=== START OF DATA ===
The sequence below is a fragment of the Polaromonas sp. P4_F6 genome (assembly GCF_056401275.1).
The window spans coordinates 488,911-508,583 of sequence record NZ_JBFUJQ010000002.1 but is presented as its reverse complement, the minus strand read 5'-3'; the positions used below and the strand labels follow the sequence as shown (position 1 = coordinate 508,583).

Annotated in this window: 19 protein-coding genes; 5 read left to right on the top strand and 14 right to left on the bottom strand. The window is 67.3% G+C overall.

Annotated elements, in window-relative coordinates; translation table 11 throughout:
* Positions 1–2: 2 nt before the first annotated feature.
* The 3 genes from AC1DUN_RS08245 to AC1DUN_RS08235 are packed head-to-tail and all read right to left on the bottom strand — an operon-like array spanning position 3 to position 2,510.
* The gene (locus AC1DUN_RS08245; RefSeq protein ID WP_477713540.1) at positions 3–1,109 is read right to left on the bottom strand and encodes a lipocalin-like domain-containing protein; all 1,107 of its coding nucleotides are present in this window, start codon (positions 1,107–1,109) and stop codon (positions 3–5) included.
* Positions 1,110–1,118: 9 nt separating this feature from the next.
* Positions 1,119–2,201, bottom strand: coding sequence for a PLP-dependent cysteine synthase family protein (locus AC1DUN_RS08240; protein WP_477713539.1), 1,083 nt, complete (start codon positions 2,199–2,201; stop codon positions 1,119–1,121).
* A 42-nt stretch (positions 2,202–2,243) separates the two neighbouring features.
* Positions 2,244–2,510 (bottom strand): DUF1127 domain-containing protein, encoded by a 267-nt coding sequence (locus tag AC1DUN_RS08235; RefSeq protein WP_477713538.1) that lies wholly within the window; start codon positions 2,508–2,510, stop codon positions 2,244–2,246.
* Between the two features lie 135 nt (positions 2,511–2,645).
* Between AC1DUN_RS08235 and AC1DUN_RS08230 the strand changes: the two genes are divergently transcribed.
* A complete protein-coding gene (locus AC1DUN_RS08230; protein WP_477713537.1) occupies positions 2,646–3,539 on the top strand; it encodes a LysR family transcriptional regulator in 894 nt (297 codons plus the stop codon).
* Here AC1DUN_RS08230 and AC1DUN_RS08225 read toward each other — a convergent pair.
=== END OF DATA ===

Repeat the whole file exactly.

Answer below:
The sequence below is a fragment of the Polaromonas sp. P4_F6 genome (assembly GCF_056401275.1).
The window spans coordinates 488,911-508,583 of sequence record NZ_JBFUJQ010000002.1 but is presented as its reverse complement, the minus strand read 5'-3'; the positions used below and the strand labels follow the sequence as shown (position 1 = coordinate 508,583).

Annotated in this window: 19 protein-coding genes; 5 read left to right on the top strand and 14 right to left on the bottom strand. The window is 67.3% G+C overall.

Annotated elements, in window-relative coordinates; translation table 11 throughout:
* Positions 1–2: 2 nt before the first annotated feature.
* The 3 genes from AC1DUN_RS08245 to AC1DUN_RS08235 are packed head-to-tail and all read right to left on the bottom strand — an operon-like array spanning position 3 to position 2,510.
* The gene (locus AC1DUN_RS08245; RefSeq protein ID WP_477713540.1) at positions 3–1,109 is read right to left on the bottom strand and encodes a lipocalin-like domain-containing protein; all 1,107 of its coding nucleotides are present in this window, start codon (positions 1,107–1,109) and stop codon (positions 3–5) included.
* Positions 1,110–1,118: 9 nt separating this feature from the next.
* Positions 1,119–2,201, bottom strand: coding sequence for a PLP-dependent cysteine synthase family protein (locus AC1DUN_RS08240; protein WP_477713539.1), 1,083 nt, complete (start codon positions 2,199–2,201; stop codon positions 1,119–1,121).
* A 42-nt stretch (positions 2,202–2,243) separates the two neighbouring features.
* Positions 2,244–2,510 (bottom strand): DUF1127 domain-containing protein, encoded by a 267-nt coding sequence (locus tag AC1DUN_RS08235; RefSeq protein WP_477713538.1) that lies wholly within the window; start codon positions 2,508–2,510, stop codon positions 2,244–2,246.
* Between the two features lie 135 nt (positions 2,511–2,645).
* Between AC1DUN_RS08235 and AC1DUN_RS08230 the strand changes: the two genes are divergently transcribed.
* A complete protein-coding gene (locus AC1DUN_RS08230; protein WP_477713537.1) occupies positions 2,646–3,539 on the top strand; it encodes a LysR family transcriptional regulator in 894 nt (297 codons plus the stop codon).
* Here AC1DUN_RS08230 and AC1DUN_RS08225 read toward each other — a convergent pair.